Testing Defects in Topological Insulators
Within our lifetimes we may see the end of the electronic computers we know and love as new technologies are created to replace them. These technologies include spintronics and quantum computers, which can both rely on the spin state of electrons. Researchers at the University of York and University of Wisconsin, Milwaukee have recently been studying an important material for the development of these technologies: ultra-thin film topological insulators.
All electrons have a spin state, whether they are just providing power to a light bulb or carrying data in a spintronic system. Those electrons powering a light bulb though have their spin states constantly scattered by imperfections in the wiring, which is unacceptable within a spintronic or quantum computer. This is why researchers are looking at topological insulators, as they have special quantum properties to protect spin states. Now the researchers have confirmed that imperfections in ultra-thin film topological insulators do not scatter the spin states enough to destroy a signal.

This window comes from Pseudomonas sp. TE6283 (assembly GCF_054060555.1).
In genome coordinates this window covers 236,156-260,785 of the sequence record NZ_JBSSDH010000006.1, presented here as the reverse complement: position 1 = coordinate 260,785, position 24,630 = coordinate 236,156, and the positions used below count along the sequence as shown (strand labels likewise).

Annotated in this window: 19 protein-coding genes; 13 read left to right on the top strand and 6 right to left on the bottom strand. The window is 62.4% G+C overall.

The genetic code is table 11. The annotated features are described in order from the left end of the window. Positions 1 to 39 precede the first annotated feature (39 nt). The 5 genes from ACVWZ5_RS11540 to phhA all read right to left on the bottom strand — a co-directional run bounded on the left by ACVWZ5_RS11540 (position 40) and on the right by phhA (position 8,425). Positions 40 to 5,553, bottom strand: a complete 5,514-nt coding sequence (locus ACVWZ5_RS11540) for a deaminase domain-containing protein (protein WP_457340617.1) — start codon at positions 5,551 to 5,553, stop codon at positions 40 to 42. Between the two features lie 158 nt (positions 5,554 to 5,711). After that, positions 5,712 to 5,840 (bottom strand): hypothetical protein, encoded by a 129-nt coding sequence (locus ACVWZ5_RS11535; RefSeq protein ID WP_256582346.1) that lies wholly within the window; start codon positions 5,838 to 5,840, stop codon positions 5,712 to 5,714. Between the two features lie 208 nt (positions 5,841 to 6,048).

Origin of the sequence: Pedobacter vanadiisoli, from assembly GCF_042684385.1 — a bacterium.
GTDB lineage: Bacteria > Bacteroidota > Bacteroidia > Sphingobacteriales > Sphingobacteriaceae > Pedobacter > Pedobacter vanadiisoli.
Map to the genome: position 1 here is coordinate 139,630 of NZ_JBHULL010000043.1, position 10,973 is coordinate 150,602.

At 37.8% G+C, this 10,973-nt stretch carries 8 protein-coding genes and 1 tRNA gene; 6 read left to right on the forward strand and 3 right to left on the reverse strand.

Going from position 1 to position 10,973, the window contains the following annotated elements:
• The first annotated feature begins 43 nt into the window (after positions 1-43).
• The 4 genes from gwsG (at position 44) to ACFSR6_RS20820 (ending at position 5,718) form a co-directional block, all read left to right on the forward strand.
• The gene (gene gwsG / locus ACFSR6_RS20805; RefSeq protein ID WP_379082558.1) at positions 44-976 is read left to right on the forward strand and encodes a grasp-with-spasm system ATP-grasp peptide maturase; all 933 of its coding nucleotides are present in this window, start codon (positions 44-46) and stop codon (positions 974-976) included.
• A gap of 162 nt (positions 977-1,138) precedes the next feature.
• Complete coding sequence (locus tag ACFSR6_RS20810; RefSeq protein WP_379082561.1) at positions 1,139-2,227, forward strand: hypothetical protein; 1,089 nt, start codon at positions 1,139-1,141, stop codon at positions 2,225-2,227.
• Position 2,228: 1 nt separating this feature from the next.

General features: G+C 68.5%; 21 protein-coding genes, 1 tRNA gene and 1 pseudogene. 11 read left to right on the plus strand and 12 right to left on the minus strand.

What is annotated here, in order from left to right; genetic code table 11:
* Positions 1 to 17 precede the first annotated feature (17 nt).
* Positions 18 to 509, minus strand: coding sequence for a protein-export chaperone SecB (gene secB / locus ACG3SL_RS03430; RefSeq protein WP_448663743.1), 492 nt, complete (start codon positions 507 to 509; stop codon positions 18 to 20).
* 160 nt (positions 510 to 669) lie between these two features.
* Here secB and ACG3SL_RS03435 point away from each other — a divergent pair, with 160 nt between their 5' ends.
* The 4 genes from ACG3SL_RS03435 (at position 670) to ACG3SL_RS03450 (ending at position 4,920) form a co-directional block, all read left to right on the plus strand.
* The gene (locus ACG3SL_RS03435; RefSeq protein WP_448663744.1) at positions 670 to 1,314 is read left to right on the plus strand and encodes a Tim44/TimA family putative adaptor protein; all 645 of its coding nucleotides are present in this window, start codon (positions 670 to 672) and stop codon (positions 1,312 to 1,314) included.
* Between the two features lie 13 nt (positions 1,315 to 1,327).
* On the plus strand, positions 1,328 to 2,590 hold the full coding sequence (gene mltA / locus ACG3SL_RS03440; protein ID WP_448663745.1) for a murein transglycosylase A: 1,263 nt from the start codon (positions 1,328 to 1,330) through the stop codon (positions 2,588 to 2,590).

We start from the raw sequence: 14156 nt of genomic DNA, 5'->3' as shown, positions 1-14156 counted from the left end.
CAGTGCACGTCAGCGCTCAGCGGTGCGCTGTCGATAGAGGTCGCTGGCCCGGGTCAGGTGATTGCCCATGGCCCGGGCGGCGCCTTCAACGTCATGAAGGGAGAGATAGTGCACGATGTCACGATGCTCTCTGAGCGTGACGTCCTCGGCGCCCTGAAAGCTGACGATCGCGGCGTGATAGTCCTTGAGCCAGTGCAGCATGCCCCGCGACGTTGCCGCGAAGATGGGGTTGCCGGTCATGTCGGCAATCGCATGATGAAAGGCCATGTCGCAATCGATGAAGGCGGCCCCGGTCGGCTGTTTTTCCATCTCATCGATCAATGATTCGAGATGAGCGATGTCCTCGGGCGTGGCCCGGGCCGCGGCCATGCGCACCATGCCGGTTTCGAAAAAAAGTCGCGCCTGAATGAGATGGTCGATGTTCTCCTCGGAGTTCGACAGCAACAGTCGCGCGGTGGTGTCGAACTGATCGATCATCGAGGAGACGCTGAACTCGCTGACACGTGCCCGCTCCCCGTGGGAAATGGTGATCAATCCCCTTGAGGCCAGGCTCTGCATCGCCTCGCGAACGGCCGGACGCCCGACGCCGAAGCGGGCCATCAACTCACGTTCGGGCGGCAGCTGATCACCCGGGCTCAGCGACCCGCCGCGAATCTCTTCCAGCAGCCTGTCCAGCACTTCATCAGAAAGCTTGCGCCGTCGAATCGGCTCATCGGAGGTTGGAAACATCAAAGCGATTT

Studying how defects within a topological insulator can affect a spintronic signal is very important as those defects would be changing the material's electronic properties. This is similar to how dopants can be sued to change the properties of semiconductors used in modern computers.
Source: University of York